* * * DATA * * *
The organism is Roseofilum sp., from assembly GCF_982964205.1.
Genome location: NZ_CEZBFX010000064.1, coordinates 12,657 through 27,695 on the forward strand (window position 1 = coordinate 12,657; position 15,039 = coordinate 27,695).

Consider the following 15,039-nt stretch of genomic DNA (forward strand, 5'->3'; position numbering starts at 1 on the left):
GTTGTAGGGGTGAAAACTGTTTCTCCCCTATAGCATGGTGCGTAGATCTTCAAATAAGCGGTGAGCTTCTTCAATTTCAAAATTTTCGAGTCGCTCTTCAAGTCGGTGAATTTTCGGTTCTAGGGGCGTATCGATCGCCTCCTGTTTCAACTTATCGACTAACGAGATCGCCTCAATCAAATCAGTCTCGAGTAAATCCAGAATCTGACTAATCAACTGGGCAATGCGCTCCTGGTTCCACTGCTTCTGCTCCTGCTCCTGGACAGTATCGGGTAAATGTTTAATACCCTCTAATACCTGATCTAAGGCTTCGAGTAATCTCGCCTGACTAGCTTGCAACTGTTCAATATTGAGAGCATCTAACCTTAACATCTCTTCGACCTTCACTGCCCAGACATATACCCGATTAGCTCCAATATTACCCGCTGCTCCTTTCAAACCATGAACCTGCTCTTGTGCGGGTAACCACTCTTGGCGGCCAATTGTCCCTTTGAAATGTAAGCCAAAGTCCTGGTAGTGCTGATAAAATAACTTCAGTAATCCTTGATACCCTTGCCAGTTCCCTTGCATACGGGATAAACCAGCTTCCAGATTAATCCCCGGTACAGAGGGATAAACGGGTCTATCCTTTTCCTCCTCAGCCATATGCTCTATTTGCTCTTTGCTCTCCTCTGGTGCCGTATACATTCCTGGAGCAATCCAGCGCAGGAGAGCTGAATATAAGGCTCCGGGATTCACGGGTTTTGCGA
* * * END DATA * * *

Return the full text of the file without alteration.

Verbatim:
The organism is Roseofilum sp., from assembly GCF_982964205.1.
Genome location: NZ_CEZBFX010000064.1, coordinates 12,657 through 27,695 on the forward strand (window position 1 = coordinate 12,657; position 15,039 = coordinate 27,695).

Consider the following 15,039-nt stretch of genomic DNA (forward strand, 5'->3'; position numbering starts at 1 on the left):
GTTGTAGGGGTGAAAACTGTTTCTCCCCTATAGCATGGTGCGTAGATCTTCAAATAAGCGGTGAGCTTCTTCAATTTCAAAATTTTCGAGTCGCTCTTCAAGTCGGTGAATTTTCGGTTCTAGGGGCGTATCGATCGCCTCCTGTTTCAACTTATCGACTAACGAGATCGCCTCAATCAAATCAGTCTCGAGTAAATCCAGAATCTGACTAATCAACTGGGCAATGCGCTCCTGGTTCCACTGCTTCTGCTCCTGCTCCTGGACAGTATCGGGTAAATGTTTAATACCCTCTAATACCTGATCTAAGGCTTCGAGTAATCTCGCCTGACTAGCTTGCAACTGTTCAATATTGAGAGCATCTAACCTTAACATCTCTTCGACCTTCACTGCCCAGACATATACCCGATTAGCTCCAATATTACCCGCTGCTCCTTTCAAACCATGAACCTGCTCTTGTGCGGGTAACCACTCTTGGCGGCCAATTGTCCCTTTGAAATGTAAGCCAAAGTCCTGGTAGTGCTGATAAAATAACTTCAGTAATCCTTGATACCCTTGCCAGTTCCCTTGCATACGGGATAAACCAGCTTCCAGATTAATCCCCGGTACAGAGGGATAAACGGGTCTATCCTTTTCCTCCTCAGCCATATGCTCTATTTGCTCTTTGCTCTCCTCTGGTGCCGTATACATTCCTGGAGCAATCCAGCGCAGGAGAGCTGAATATAAGGCTCCGGGATTCACGGGTTTTGCGA